messy pile of business cards
Do you have enough business collateral to last you for the next few months? Heck, do you even NEED business collateral?

Business cards, letterhead and envelopes, oh my!

In my last post, A New Year’s Checklist, I shared a basic checklist for your business communications in the new year. This week, I want to focus on your business collateral, specifically business cards, letterhead and envelopes.

Do I need printed collateral?

It used to be that when you set up a new business—or new employee—printed collateral was first on your list. Business cards to hand out, letterhead to communicate and envelopes to mail. However, in this digital (and environmentally more aware) age, these pieces are far less useful. I have never had letterhead for my business and rarely use envelopes. I also have a box of 250 business cards that I don’t give out very often. But if asked, I would get business cards every time.

Let me share a business card story. I’m a knitter. It’s not a hobby to me, it’s a lifestyle. Every week, I get together with my best friends and we knit in a local coffee shop for three hours. A few weeks back, there was a lull in our conversation, and I hear from a table behind me, “…and then we just need to find a graphic designer.” Reaching into my wallet in my knitting bag, I pulled out a business card and walked right over. It turned out, they run a group I’m familiar with and probably don’t need my services, but this planning team now has my card. Maybe someday.

Wait, what’s the wifi password here?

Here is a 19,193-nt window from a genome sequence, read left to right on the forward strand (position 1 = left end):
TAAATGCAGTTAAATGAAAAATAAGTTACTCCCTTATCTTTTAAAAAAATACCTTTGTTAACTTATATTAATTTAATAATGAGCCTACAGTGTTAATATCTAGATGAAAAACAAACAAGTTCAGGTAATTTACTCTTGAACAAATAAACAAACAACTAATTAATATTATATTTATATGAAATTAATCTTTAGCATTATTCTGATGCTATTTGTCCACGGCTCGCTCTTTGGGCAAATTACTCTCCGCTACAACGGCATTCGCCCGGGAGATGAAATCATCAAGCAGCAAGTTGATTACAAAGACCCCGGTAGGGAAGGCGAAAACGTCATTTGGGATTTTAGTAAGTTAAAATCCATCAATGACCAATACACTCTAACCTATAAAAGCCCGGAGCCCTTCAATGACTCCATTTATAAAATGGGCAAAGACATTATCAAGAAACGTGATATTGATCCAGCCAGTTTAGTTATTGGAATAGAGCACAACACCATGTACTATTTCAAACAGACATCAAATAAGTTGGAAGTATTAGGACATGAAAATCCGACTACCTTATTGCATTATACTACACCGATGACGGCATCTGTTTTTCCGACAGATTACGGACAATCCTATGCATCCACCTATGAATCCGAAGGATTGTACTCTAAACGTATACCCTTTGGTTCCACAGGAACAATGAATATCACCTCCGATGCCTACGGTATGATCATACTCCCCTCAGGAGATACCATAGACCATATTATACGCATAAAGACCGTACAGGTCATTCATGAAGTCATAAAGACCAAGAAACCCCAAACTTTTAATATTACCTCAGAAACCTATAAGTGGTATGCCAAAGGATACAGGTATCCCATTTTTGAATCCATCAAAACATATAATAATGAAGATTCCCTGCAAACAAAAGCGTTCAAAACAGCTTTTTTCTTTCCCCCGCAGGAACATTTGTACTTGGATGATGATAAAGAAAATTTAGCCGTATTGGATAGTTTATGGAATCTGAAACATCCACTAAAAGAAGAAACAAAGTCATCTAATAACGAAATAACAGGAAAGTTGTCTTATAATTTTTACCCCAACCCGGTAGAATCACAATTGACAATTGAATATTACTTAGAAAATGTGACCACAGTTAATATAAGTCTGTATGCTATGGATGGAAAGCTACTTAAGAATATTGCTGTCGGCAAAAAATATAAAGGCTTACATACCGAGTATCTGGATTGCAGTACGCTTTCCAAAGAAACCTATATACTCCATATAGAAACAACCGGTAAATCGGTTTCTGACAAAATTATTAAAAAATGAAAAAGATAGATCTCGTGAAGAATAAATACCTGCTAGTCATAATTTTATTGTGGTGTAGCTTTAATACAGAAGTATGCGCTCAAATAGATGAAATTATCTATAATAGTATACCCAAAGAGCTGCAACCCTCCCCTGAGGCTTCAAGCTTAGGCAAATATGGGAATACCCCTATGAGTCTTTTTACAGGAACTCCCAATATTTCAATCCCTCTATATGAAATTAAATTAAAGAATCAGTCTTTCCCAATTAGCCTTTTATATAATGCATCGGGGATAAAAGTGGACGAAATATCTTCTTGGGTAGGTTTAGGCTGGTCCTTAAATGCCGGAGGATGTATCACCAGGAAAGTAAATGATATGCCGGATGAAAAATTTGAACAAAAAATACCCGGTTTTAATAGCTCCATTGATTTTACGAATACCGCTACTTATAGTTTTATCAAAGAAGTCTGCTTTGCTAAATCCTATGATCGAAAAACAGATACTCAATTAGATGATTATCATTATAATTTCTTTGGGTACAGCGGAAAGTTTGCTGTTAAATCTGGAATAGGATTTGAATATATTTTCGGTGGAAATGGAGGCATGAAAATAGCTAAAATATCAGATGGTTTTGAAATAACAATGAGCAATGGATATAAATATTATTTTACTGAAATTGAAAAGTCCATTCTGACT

I serve on the board of the local chapter of my professional organization. I’ve volunteered at several events where I’ve met a wide variety of colleagues, potential clients and potential partners. We’ve met in those places where there might not be paper, cell service is sometimes spotty and it’s kind of loud (yeah, networking at bars isn’t my favorite thing either). Sure, we can swap phones, follow Insta accounts and set up LinkedIn to find new contacts near me, but am I going to remember how I met them? And just as important, am I going to capture all the information I need?

At a conference this fall, I connected two people who I thought should know each other. One of them was a new meet but the other is one of my favorite people, Michelle of Marktime Media. Michelle pulled out her business card, flipped it over and proceeded to write where they met (she even had space on her card that noted “where we met”). It was so brilliant. But more than that, it was easy, and it was quick. No stopping the conversation to fiddle around with our phones or forgetting where we met. And now that new person knew exactly how to get a hold of Michelle.

Let me share one more of my own business card stories. Two years ago, I attended an event centered around WordPress (for designers, developers, users, vendors). I didn’t know anyone there and ended up meeting Rene, a WordPress developer. Rene is from Pittsburgh but was in town for WordCamp and to see family. To my amazing luck, she sat by me and we started talking. Not only did I make a friend (and conference companion), I made a business contact. We exchanged business cards and went our own ways. SInce that meeting, Rene has sent several amazing clients my way and has helped me out with answers to my own email marketing. We’re still trying to find ways to work together on a project, but that little piece of paper we swapped two years ago has paid itself back in so many ways.